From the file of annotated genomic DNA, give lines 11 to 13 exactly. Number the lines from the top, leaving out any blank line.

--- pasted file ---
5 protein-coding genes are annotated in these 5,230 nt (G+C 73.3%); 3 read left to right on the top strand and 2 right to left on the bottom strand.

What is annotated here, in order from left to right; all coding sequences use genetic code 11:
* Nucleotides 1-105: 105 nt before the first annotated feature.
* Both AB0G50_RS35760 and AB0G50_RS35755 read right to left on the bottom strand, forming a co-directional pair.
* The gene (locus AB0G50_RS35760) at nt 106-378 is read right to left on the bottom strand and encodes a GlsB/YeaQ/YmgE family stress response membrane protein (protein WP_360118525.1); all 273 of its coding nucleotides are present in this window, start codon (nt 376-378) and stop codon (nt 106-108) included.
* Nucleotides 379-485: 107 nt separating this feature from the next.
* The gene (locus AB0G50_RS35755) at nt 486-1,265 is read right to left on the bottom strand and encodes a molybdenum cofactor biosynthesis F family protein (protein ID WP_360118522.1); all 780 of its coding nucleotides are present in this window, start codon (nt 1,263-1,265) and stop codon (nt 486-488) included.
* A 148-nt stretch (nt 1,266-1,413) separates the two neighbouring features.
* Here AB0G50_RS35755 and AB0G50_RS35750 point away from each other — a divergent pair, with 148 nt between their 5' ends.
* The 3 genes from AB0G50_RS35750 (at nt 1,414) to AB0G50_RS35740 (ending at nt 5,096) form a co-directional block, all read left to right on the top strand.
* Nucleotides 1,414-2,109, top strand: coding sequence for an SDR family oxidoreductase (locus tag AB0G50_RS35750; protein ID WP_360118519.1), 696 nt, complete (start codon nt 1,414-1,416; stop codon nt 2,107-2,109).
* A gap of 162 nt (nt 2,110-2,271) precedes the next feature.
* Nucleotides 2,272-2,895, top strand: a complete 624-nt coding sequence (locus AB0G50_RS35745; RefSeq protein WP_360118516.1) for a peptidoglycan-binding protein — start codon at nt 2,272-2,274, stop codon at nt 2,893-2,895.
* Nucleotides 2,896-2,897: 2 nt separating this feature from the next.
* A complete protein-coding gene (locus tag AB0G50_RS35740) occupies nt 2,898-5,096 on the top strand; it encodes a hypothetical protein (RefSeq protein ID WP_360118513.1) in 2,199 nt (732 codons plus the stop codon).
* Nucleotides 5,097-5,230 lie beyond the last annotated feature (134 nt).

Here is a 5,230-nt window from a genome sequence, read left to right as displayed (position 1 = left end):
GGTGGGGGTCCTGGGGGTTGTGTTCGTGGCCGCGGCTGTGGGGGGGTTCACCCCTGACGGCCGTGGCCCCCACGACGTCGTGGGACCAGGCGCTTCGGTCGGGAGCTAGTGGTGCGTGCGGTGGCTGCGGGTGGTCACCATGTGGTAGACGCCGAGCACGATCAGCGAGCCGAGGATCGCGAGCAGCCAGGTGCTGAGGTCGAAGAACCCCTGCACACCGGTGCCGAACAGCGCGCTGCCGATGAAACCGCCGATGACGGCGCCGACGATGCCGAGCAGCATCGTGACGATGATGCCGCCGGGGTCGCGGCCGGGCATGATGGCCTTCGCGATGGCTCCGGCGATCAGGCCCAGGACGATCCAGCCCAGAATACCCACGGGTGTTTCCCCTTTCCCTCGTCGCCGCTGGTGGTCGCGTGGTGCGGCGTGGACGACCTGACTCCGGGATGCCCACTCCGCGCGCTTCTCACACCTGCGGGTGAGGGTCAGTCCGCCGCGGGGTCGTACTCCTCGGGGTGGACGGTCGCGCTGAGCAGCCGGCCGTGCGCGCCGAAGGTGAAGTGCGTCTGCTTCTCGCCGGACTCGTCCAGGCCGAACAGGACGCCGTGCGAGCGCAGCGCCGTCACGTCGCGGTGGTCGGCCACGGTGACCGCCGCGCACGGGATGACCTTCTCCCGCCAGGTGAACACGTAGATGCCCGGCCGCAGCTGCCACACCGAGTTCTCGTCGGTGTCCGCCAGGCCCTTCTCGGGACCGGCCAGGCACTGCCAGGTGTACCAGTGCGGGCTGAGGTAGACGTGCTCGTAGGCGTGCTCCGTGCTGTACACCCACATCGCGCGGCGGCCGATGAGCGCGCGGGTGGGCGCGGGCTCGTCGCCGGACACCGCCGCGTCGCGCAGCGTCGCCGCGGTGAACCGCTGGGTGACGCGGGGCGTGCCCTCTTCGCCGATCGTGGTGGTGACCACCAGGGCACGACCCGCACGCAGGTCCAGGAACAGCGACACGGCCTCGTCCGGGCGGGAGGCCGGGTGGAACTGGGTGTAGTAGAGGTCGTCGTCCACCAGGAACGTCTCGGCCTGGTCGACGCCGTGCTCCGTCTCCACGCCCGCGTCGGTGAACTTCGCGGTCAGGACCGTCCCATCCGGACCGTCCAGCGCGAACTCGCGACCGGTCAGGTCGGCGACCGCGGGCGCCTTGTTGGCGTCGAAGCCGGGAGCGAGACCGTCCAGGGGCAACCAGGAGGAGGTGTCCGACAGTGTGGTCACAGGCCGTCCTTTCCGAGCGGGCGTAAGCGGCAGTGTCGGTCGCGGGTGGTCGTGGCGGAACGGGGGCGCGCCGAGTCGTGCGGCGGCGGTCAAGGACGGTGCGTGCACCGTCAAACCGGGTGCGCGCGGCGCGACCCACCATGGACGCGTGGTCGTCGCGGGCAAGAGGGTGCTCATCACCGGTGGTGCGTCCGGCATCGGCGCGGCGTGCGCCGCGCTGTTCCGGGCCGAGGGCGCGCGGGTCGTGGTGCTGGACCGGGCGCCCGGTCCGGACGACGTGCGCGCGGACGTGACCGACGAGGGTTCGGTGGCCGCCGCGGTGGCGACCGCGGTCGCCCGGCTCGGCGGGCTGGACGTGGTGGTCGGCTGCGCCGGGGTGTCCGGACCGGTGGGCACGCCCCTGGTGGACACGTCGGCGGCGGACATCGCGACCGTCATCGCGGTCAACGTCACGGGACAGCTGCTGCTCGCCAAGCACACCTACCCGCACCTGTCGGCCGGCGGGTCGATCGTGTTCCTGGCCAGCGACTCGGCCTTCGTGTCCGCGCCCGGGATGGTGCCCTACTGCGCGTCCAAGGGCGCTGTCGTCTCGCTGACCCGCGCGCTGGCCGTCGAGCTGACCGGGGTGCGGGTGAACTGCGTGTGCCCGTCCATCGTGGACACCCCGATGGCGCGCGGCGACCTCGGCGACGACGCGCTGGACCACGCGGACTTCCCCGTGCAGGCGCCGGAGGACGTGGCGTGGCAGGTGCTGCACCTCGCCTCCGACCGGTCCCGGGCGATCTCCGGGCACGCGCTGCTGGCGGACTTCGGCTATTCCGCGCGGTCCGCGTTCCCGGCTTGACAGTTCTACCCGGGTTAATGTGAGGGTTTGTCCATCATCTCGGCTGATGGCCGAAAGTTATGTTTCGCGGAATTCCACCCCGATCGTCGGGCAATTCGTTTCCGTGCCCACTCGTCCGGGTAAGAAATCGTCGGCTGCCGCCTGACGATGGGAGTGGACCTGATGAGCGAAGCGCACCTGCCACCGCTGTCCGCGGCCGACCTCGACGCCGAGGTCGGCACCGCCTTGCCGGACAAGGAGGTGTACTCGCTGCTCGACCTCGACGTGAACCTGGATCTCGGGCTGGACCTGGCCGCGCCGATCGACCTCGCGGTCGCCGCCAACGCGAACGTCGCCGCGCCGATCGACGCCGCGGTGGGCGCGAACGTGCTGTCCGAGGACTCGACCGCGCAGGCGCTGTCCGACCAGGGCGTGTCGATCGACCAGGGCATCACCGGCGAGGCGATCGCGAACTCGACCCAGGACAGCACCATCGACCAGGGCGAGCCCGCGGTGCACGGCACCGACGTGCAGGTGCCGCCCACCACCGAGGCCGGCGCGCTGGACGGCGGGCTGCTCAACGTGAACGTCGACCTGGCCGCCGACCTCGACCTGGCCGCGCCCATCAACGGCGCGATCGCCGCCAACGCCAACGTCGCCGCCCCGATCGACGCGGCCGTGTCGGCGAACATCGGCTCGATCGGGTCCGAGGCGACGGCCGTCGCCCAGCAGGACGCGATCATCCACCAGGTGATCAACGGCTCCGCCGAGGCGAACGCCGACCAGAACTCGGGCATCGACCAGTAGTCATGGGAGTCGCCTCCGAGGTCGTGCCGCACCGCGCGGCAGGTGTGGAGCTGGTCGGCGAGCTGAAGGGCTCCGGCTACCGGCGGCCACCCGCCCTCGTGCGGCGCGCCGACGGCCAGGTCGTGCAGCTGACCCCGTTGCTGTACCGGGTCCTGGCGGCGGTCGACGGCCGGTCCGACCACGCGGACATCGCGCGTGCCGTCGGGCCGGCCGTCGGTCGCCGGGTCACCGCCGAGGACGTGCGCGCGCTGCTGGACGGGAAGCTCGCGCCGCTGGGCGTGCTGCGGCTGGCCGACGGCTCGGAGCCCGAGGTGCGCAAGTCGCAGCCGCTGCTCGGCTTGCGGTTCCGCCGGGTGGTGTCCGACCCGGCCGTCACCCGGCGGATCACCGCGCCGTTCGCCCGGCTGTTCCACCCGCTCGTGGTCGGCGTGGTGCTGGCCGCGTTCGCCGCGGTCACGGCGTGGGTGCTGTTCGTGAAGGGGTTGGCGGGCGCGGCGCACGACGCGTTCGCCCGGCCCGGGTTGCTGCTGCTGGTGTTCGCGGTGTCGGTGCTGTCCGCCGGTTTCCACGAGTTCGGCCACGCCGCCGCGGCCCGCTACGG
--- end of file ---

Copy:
* Nucleotides 1,414-2,109, top strand: coding sequence for an SDR family oxidoreductase (locus tag AB0G50_RS35750; protein ID WP_360118519.1), 696 nt, complete (start codon nt 1,414-1,416; stop codon nt 2,107-2,109).
* A gap of 162 nt (nt 2,110-2,271) precedes the next feature.
* Nucleotides 2,272-2,895, top strand: a complete 624-nt coding sequence (locus AB0G50_RS35745; RefSeq protein WP_360118516.1) for a peptidoglycan-binding protein — start codon at nt 2,272-2,274, stop codon at nt 2,893-2,895.